After a wedding on a COVID-19 ward, UK couple get a second chance at married life
Daniel Harries

British couple Elizabeth Kerr and Simon O'Brien had been planning to marry in June. Then COVID-19 came for them.

Both contracted the disease and were suffering from severe symptoms. They were rushed to Milton Keynes University Hospital in the same ambulance when, respectively, their oxygen levels fell dangerously low.

Kerr and O'Brien became so ill that medical staff scrambled to organize a wedding before it was too late. When O'Brien's condition got even worse, it was decided he should be transfered to the intensive care unit (ICU).

Even that did not stop them – staff delayed his intubation just long enough for them to get married. 

"They told me that we wouldn't be able to get married after all, because they were going to have to intubate Simon and put him under," Kerr recalled. "But they held off for another hour. And he rallied in that time, just long enough for us to get married."



With mortality rates now as high as 80 percent in the ICU, a happy ending was far from certain.

But O'Brien's condition improved and the newlyweds reunited on a COVID-19 ward, where both are gradually recovering, although still receiving oxygen.

"We had to wait a few days for our first kiss," Kerr told Reuters.


'I DO'

When Kerr, 31, and O'Brien, 36, arrived at the hospital, both needed a CPAP machine to breathe. They were placed on separate wards for COVID-19 patients.

Kerr, a nurse at nearby Buckingham hospital, had told medics the couple planned to wed in June, but with their condition deteriorating, nurse Hannah Cannon asked her if they wanted to marry in the hospital.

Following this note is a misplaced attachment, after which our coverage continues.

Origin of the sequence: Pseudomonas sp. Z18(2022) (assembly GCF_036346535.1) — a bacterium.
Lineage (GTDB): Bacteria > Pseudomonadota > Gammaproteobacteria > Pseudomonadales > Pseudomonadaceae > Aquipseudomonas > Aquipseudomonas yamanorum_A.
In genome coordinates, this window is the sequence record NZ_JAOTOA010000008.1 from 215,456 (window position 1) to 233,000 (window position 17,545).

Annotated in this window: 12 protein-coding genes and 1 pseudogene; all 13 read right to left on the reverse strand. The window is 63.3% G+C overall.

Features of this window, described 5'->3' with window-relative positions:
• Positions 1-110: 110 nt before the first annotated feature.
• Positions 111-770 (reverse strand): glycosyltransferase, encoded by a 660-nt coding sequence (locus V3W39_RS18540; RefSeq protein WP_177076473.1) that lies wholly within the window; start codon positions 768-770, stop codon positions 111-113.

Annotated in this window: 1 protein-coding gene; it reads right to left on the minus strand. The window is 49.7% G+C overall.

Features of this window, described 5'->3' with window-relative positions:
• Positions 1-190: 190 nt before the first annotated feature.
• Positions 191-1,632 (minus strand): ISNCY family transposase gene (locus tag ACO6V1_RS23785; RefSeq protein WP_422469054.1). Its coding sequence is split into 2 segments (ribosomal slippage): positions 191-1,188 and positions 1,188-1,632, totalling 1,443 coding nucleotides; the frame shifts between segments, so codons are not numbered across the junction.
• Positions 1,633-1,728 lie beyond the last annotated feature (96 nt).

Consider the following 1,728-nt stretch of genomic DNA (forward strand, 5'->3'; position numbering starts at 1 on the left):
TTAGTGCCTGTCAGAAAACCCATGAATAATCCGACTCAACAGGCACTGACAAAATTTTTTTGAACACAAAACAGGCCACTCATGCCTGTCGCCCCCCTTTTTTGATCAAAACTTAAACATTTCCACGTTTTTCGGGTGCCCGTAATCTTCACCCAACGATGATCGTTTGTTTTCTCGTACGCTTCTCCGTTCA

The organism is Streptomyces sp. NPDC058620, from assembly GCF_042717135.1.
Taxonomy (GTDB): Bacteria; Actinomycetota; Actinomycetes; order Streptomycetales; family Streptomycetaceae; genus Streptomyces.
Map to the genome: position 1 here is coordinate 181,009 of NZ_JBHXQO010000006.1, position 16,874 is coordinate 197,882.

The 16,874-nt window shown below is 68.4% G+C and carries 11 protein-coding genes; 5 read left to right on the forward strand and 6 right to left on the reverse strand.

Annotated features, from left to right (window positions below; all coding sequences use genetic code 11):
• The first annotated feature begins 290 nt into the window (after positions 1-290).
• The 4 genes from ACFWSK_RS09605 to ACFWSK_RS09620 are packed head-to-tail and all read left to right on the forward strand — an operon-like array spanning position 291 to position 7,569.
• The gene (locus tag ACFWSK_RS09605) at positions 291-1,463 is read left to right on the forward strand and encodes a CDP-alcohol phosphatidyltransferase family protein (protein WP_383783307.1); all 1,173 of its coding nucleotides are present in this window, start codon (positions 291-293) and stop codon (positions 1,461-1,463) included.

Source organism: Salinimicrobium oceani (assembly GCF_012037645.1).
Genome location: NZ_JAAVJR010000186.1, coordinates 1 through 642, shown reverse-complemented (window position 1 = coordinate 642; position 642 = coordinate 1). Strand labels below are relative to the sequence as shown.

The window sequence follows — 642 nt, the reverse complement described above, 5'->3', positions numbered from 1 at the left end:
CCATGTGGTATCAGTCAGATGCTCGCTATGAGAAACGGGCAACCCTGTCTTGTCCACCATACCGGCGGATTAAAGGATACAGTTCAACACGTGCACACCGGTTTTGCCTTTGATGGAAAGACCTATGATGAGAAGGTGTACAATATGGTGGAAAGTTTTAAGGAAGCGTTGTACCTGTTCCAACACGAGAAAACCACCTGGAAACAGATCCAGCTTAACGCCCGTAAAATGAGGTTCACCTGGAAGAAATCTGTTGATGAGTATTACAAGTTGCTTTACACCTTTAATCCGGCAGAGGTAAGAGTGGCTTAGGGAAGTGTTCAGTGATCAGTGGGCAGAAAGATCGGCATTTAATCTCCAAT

Kerr recalled she was told it could be her only chance. Squeezing her husband's arm and welling up with tears as she recalled the events, she said: "Those are words I never ever want to hear again."

As staff across the hospital rushed to secure a wedding licence, O'Brien's health worsened and doctors decided to move him to the ICU, reserved for the sickest patients, where he could receive mechanical ventilation.

They waited to intubate him long enough for the ceremony, which took place in the afternoon of January 12, three days after the couple arrived in hospital.

Cannon was a witness and filmed the wedding for the couple's family and friends. The catering department provided the cake.

"With lots of teamwork ... we were able to give them a wedding, not necessarily the wedding that they would have initially intended, but certainly something positive, remarkable and memorable for them to really hold on to," Cannon said.

Moments after saying "I do," O'Brien was sedated and spent the night on mechanical ventilation.


The couple were married moments before O'Brien was sedated. /Reuters/Lizzie Kerr handout

The couple were married moments before O'Brien was sedated. /Reuters/Lizzie Kerr handout


Praise for the nurses' quick thinking 

Sitting next to each other and clutching hands after his partial recovery, the couple believe their survival was down to the staff's quick thinking.

Kerr said the terrifying experience of fighting for every breath made clear what was important: the people you love.

"That is everything that matters, everything" she said. "Absolutely," O'Brien agreed, speaking through his oxygen mask.

Kerr added: "If we hadn't had each other and we hadn't been given that opportunity to get married, I don't think both of us would be here now."

Video editor: Natalia Luz

Source(s): Reuters

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